Electrical and computer engineering faculty members named IEEE Fellows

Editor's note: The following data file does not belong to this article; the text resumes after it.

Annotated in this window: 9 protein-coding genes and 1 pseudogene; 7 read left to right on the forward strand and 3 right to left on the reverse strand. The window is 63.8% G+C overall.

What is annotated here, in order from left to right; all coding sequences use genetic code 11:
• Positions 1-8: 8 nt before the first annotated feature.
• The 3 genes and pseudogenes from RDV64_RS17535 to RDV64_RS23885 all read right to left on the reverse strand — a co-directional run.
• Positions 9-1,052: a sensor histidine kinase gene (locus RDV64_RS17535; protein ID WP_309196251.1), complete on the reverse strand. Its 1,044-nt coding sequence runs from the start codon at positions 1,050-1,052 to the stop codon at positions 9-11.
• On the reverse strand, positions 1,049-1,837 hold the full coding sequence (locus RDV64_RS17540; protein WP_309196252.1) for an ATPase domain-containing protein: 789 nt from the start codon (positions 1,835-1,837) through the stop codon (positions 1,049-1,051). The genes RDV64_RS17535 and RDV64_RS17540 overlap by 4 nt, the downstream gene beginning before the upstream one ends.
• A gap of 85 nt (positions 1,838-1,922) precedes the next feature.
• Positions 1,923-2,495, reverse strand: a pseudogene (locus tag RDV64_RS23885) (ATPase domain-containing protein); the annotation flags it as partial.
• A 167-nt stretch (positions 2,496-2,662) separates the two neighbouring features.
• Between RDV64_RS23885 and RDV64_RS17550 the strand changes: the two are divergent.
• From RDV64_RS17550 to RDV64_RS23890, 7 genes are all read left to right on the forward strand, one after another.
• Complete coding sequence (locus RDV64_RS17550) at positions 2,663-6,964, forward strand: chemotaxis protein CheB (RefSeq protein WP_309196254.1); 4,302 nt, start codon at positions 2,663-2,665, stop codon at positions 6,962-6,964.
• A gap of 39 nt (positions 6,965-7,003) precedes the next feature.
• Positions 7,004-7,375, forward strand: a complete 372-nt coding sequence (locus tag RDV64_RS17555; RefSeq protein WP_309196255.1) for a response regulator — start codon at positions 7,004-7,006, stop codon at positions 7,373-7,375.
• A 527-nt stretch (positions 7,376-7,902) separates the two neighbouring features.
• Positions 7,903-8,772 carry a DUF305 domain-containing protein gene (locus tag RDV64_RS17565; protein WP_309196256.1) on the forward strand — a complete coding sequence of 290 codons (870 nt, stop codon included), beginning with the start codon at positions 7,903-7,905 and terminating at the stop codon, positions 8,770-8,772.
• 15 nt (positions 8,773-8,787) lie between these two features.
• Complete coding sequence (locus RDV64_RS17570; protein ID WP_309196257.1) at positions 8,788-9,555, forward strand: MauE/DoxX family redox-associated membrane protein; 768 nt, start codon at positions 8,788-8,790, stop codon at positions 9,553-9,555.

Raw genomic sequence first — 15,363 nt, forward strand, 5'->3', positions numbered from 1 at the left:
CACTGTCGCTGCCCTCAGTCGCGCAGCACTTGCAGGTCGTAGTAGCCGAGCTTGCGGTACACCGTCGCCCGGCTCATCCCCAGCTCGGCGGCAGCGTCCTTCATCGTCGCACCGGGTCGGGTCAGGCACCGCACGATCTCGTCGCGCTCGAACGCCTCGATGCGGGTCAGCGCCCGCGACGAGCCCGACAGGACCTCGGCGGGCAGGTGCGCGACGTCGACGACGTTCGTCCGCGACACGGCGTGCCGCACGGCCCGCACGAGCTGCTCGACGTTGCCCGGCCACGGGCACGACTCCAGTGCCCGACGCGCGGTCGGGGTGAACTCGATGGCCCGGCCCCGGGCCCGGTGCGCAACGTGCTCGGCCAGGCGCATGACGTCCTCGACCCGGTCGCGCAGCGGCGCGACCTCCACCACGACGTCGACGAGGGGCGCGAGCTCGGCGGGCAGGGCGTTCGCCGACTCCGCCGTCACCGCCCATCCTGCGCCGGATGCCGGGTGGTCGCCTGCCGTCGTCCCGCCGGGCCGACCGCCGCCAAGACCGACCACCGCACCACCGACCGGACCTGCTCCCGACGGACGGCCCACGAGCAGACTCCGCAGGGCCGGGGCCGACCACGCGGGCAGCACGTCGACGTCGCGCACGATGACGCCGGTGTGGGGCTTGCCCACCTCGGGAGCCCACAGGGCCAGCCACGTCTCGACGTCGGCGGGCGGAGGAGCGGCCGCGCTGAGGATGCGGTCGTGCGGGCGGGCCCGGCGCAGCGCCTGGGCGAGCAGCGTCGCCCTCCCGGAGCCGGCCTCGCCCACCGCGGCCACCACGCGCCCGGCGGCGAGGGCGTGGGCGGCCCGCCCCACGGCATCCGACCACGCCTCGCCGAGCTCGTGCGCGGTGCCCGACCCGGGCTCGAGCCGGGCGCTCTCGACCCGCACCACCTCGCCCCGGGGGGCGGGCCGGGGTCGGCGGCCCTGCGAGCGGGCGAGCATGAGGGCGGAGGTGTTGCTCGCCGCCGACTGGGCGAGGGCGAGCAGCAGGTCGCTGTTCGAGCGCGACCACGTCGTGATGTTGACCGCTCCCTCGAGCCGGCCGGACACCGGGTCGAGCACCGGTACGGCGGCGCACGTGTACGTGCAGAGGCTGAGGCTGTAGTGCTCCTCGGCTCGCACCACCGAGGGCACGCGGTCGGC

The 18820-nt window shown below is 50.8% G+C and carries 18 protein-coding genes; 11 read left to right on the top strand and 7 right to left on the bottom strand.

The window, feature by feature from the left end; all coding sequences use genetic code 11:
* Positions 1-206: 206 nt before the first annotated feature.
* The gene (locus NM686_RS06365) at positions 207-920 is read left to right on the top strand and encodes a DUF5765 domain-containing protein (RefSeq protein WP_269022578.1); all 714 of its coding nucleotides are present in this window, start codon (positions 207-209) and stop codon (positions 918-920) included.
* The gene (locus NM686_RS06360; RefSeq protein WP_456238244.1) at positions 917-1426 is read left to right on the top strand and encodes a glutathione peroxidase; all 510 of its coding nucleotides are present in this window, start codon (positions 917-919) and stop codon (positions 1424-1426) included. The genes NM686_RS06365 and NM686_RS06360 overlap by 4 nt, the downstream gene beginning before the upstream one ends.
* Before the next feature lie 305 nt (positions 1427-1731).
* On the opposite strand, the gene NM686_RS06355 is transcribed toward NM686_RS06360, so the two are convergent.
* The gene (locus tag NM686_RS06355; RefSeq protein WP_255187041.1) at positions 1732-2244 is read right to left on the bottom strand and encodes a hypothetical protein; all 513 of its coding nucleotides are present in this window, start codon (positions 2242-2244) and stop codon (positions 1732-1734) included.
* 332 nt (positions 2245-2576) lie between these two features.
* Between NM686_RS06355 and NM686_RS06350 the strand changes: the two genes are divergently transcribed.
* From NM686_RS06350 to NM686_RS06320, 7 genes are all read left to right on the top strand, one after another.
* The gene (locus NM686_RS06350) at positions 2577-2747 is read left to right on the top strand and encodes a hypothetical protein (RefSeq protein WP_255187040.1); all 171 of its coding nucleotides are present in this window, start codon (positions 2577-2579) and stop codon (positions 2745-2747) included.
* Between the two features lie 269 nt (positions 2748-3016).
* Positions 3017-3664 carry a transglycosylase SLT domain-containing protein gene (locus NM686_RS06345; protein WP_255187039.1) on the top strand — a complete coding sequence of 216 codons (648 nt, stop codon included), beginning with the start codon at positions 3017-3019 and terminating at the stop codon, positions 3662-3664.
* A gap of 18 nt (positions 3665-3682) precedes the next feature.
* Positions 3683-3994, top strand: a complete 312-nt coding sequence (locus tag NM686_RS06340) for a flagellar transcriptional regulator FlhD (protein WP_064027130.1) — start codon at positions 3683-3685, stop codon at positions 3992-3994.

COLLEGE STATION, Texas — Two faculty members in Texas A&M University's Department of Electrical and Computer Engineering, as well as researchers in the Texas Engineering Experiment Station, have been elected to the rank of Fellow of the Institute of Electrical and Electronic Engineers (IEEE). Professor Robert D. Nevels has been cited for "contributions to electromagnetic field theory for quantum mechanics," and associate professor Zixiang Xiong, for "contributions to source and channel coding." With the addition of Nevels and Xiong, 18 faculty members in the Department of Electrical and Computer Engineering have reached the rank of Fellow. This is considered a significant honor because the number of IEEE members who may advance to Fellow in one year is 0.10 percent of the total 320,000 membership. The IEEE Directory describes the honor as "one of unusual professional distinction conferred only by the [IEEE] Board of Directors upon a person of extraordinary qualifications and experience." To be considered, candidates must have made an outstanding contribution to the electrical and electronics profession. Nevels began working in the Department of Electrical and Computer Engineering in 1978. During his tenure in the department, he has established the Electromagnetics and Microwave Laboratory and organized an undergraduate microwave course for which he wrote the lab manual and obtained equipment funding. Nevels was also the associate department head from 1998 to 2005. His other distinctions include the Texas A&M Association of Former Students Distinguished Achievement Award; the IEEE Region 5 Outstanding Educator Award for 1997; the Clear Lake Council of Technical Societies Technical Educator of the Year in 1996; the Outstanding Professor Award from the IEEE Texas A&M Student Chapter in 1994 and 1998; and the Amoco Foundation Award for Distinguished Teaching in 1995. Nevels' interest areas include mathematical and numerical techniques in electromagnetics, electromagnetic scattering, antennas, and waveguidance. He received his bachelor's from the University of Kentucky in 1969, his master's from the Georgia Institute of Technology in 1974, and his Ph.D. from the University of Mississippi in 1979. Xiong began working in the department in 1999 after working at the University of Hawaii as an assistant professor. His research interests include image and video coding, adaptive quantization and fast algorithms, digital watermarking, joint source channel coding, internet video, lossless medical image compression, image recovery, image rendering, and color quantization. Xiong's other recent honors include being named a TEES Fellow and a TEES Select Young Faculty; and receiving the Young Investigator Award from the Office of Naval Research and the United States Army Research Office, and the CAREER Award from the National Science Foundation. Xiong received his bachelor's at Wuhan University in P.R. China, his master's degrees at the University of Kansas and the Illinois Institute of Technology, and his doctorate from the University of Illinois at Urbana-Champaign in 1996.